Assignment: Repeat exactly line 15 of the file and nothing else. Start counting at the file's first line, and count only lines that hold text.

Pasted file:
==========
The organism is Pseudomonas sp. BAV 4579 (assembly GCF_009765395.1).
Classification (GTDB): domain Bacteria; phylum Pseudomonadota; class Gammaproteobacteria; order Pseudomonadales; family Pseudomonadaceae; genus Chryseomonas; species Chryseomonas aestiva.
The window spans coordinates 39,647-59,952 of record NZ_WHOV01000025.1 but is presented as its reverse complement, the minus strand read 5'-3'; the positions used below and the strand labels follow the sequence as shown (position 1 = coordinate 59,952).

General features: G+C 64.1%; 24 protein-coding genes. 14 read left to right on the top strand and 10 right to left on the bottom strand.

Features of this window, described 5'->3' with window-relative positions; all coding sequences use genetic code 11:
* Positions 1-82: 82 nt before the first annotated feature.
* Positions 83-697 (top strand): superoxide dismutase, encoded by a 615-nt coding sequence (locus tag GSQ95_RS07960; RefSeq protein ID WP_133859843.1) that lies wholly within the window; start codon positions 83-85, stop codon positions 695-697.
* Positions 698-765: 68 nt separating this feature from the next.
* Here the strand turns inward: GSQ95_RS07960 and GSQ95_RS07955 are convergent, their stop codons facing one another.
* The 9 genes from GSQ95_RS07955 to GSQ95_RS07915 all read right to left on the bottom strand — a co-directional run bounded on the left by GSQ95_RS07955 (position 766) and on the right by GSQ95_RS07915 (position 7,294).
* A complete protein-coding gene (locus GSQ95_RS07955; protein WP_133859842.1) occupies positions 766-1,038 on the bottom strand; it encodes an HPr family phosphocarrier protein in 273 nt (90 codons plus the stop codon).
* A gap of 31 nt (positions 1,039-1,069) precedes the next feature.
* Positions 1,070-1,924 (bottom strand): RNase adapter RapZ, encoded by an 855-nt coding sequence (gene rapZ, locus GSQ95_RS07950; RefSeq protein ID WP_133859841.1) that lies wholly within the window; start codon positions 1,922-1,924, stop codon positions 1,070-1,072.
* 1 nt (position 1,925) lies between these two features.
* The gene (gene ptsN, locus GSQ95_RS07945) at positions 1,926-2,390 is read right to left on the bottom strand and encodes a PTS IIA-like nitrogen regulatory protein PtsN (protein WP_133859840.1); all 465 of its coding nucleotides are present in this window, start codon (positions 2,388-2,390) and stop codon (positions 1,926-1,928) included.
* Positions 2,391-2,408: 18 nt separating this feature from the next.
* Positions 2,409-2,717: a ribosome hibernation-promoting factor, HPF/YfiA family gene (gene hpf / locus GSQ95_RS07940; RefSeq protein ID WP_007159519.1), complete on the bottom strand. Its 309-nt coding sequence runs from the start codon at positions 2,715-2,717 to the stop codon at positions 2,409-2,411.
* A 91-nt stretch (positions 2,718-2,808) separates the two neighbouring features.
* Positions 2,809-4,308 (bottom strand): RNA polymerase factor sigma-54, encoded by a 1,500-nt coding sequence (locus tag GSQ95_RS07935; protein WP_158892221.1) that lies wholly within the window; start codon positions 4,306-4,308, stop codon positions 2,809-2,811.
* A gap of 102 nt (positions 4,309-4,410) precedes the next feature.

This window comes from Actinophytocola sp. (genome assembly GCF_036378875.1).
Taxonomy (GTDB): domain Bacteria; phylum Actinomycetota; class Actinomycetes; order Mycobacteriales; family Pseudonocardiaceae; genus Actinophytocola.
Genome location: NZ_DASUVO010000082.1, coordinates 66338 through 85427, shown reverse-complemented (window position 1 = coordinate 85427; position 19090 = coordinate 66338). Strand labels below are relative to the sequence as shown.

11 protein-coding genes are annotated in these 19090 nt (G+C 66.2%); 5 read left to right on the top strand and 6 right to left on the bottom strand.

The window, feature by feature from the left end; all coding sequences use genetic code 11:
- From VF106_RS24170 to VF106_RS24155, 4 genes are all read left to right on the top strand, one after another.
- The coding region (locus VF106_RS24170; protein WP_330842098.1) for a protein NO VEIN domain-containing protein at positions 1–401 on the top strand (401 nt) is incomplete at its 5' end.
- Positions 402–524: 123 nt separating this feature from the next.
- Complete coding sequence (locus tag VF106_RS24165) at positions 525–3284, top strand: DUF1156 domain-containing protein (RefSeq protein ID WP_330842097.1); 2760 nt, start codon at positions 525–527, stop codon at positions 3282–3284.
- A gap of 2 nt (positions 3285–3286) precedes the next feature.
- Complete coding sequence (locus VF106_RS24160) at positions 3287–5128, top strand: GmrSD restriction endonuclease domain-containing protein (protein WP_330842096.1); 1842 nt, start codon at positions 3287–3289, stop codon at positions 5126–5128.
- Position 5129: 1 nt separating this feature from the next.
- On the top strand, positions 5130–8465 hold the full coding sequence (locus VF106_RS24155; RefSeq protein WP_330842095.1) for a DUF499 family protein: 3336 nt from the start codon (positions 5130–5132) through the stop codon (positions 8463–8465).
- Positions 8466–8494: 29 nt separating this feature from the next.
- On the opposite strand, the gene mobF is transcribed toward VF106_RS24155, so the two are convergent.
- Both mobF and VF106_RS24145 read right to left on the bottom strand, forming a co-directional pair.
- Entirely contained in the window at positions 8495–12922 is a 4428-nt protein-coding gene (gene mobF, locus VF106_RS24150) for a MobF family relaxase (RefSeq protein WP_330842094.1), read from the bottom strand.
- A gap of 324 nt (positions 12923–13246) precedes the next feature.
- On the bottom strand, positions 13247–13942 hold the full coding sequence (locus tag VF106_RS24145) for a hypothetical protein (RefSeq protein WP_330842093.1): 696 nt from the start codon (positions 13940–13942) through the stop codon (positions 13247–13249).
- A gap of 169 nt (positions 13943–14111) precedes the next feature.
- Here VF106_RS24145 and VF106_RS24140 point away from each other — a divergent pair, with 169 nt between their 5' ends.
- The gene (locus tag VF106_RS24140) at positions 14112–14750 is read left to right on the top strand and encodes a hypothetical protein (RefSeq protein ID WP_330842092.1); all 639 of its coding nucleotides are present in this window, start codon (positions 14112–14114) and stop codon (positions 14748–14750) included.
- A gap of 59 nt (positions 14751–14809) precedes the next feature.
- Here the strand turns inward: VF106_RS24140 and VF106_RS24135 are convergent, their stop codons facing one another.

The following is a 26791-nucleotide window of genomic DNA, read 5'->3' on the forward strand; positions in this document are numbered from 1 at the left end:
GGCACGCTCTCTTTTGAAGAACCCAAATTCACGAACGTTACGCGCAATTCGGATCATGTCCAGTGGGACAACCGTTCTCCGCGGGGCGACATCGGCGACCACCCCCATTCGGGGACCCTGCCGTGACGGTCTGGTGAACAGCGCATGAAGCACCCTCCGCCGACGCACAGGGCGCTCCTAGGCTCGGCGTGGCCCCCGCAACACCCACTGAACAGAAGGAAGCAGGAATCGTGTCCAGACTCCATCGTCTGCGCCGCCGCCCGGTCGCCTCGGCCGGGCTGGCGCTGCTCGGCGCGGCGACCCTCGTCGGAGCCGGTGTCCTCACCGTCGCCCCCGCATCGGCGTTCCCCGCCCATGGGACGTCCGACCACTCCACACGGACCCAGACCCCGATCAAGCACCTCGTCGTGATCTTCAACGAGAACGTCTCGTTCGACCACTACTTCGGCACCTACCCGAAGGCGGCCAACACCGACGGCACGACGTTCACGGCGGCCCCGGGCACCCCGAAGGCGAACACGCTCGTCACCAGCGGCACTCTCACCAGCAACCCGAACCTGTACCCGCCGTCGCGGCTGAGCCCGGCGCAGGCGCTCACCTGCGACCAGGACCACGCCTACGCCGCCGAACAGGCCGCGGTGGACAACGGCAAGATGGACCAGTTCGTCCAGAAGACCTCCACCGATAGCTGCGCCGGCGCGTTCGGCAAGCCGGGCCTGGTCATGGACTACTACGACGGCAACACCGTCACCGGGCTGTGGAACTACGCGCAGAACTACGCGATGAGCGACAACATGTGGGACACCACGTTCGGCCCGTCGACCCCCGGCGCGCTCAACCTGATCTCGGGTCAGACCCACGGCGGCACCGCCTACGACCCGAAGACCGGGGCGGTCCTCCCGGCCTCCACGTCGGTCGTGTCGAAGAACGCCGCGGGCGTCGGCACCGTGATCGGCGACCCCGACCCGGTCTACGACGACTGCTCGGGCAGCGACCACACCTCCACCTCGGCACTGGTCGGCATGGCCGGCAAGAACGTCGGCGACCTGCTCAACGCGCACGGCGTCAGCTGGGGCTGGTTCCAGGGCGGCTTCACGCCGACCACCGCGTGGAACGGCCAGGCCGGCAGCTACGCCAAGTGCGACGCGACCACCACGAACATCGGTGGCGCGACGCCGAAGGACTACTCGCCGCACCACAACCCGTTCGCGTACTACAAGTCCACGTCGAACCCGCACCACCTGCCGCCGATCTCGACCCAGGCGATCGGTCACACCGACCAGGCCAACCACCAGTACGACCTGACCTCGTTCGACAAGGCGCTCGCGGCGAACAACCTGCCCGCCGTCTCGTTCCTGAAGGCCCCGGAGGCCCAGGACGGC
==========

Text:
* The gene (gene ptsN, locus GSQ95_RS07945) at positions 1,926-2,390 is read right to left on the bottom strand and encodes a PTS IIA-like nitrogen regulatory protein PtsN (protein WP_133859840.1); all 465 of its coding nucleotides are present in this window, start codon (positions 2,388-2,390) and stop codon (positions 1,926-1,928) included.